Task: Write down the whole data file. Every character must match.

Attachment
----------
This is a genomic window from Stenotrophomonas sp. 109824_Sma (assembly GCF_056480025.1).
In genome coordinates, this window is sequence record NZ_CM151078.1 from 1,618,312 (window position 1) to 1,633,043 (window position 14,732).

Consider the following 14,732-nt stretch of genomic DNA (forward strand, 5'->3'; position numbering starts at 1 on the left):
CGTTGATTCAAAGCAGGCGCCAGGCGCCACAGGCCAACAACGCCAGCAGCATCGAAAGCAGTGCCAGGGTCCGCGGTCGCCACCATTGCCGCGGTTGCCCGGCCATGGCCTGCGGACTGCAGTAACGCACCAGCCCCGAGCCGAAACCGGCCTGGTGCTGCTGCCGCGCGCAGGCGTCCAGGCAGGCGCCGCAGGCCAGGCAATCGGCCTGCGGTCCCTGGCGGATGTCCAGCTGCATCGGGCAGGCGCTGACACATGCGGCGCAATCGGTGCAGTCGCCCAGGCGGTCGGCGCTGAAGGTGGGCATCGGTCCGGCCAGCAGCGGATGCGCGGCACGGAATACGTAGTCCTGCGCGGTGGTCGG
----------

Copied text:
This is a genomic window from Stenotrophomonas sp. 109824_Sma (assembly GCF_056480025.1).
In genome coordinates, this window is sequence record NZ_CM151078.1 from 1,618,312 (window position 1) to 1,633,043 (window position 14,732).

Consider the following 14,732-nt stretch of genomic DNA (forward strand, 5'->3'; position numbering starts at 1 on the left):
CGTTGATTCAAAGCAGGCGCCAGGCGCCACAGGCCAACAACGCCAGCAGCATCGAAAGCAGTGCCAGGGTCCGCGGTCGCCACCATTGCCGCGGTTGCCCGGCCATGGCCTGCGGACTGCAGTAACGCACCAGCCCCGAGCCGAAACCGGCCTGGTGCTGCTGCCGCGCGCAGGCGTCCAGGCAGGCGCCGCAGGCCAGGCAATCGGCCTGCGGTCCCTGGCGGATGTCCAGCTGCATCGGGCAGGCGCTGACACATGCGGCGCAATCGGTGCAGTCGCCCAGGCGGTCGGCGCTGAAGGTGGGCATCGGTCCGGCCAGCAGCGGATGCGCGGCACGGAATACGTAGTCCTGCGCGGTGGTCGG